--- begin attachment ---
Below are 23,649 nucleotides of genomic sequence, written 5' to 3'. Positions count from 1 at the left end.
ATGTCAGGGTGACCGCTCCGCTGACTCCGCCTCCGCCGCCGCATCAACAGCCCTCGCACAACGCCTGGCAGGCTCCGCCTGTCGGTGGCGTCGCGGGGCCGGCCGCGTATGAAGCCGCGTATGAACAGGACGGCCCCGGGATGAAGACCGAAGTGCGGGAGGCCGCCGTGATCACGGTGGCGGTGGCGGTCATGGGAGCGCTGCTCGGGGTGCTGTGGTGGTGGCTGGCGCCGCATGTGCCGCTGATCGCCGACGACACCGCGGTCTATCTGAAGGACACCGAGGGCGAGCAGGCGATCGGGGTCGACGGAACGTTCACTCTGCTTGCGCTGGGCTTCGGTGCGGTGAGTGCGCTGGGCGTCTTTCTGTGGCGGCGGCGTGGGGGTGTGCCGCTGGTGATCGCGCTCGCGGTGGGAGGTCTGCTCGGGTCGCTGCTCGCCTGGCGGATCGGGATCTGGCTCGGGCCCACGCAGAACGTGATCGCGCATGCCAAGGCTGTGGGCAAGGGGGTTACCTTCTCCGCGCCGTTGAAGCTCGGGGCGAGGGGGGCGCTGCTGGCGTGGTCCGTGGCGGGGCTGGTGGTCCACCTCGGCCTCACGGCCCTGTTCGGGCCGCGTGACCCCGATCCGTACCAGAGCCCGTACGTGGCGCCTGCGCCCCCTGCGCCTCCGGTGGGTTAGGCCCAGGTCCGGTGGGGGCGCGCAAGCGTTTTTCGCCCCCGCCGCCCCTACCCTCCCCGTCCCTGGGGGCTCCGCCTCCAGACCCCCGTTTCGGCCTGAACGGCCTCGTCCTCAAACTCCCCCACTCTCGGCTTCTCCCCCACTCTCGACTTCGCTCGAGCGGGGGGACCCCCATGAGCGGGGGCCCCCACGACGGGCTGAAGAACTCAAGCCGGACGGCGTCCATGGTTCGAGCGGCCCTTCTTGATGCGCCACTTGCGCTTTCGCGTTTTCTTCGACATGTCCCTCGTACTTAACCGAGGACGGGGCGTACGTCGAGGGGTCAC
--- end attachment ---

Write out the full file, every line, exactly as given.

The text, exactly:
Below are 23,649 nucleotides of genomic sequence, written 5' to 3'. Positions count from 1 at the left end.
ATGTCAGGGTGACCGCTCCGCTGACTCCGCCTCCGCCGCCGCATCAACAGCCCTCGCACAACGCCTGGCAGGCTCCGCCTGTCGGTGGCGTCGCGGGGCCGGCCGCGTATGAAGCCGCGTATGAACAGGACGGCCCCGGGATGAAGACCGAAGTGCGGGAGGCCGCCGTGATCACGGTGGCGGTGGCGGTCATGGGAGCGCTGCTCGGGGTGCTGTGGTGGTGGCTGGCGCCGCATGTGCCGCTGATCGCCGACGACACCGCGGTCTATCTGAAGGACACCGAGGGCGAGCAGGCGATCGGGGTCGACGGAACGTTCACTCTGCTTGCGCTGGGCTTCGGTGCGGTGAGTGCGCTGGGCGTCTTTCTGTGGCGGCGGCGTGGGGGTGTGCCGCTGGTGATCGCGCTCGCGGTGGGAGGTCTGCTCGGGTCGCTGCTCGCCTGGCGGATCGGGATCTGGCTCGGGCCCACGCAGAACGTGATCGCGCATGCCAAGGCTGTGGGCAAGGGGGTTACCTTCTCCGCGCCGTTGAAGCTCGGGGCGAGGGGGGCGCTGCTGGCGTGGTCCGTGGCGGGGCTGGTGGTCCACCTCGGCCTCACGGCCCTGTTCGGGCCGCGTGACCCCGATCCGTACCAGAGCCCGTACGTGGCGCCTGCGCCCCCTGCGCCTCCGGTGGGTTAGGCCCAGGTCCGGTGGGGGCGCGCAAGCGTTTTTCGCCCCCGCCGCCCCTACCCTCCCCGTCCCTGGGGGCTCCGCCTCCAGACCCCCGTTTCGGCCTGAACGGCCTCGTCCTCAAACTCCCCCACTCTCGGCTTCTCCCCCACTCTCGACTTCGCTCGAGCGGGGGGACCCCCATGAGCGGGGGCCCCCACGACGGGCTGAAGAACTCAAGCCGGACGGCGTCCATGGTTCGAGCGGCCCTTCTTGATGCGCCACTTGCGCTTTCGCGTTTTCTTCGACATGTCCCTCGTACTTAACCGAGGACGGGGCGTACGTCGAGGGGTCAC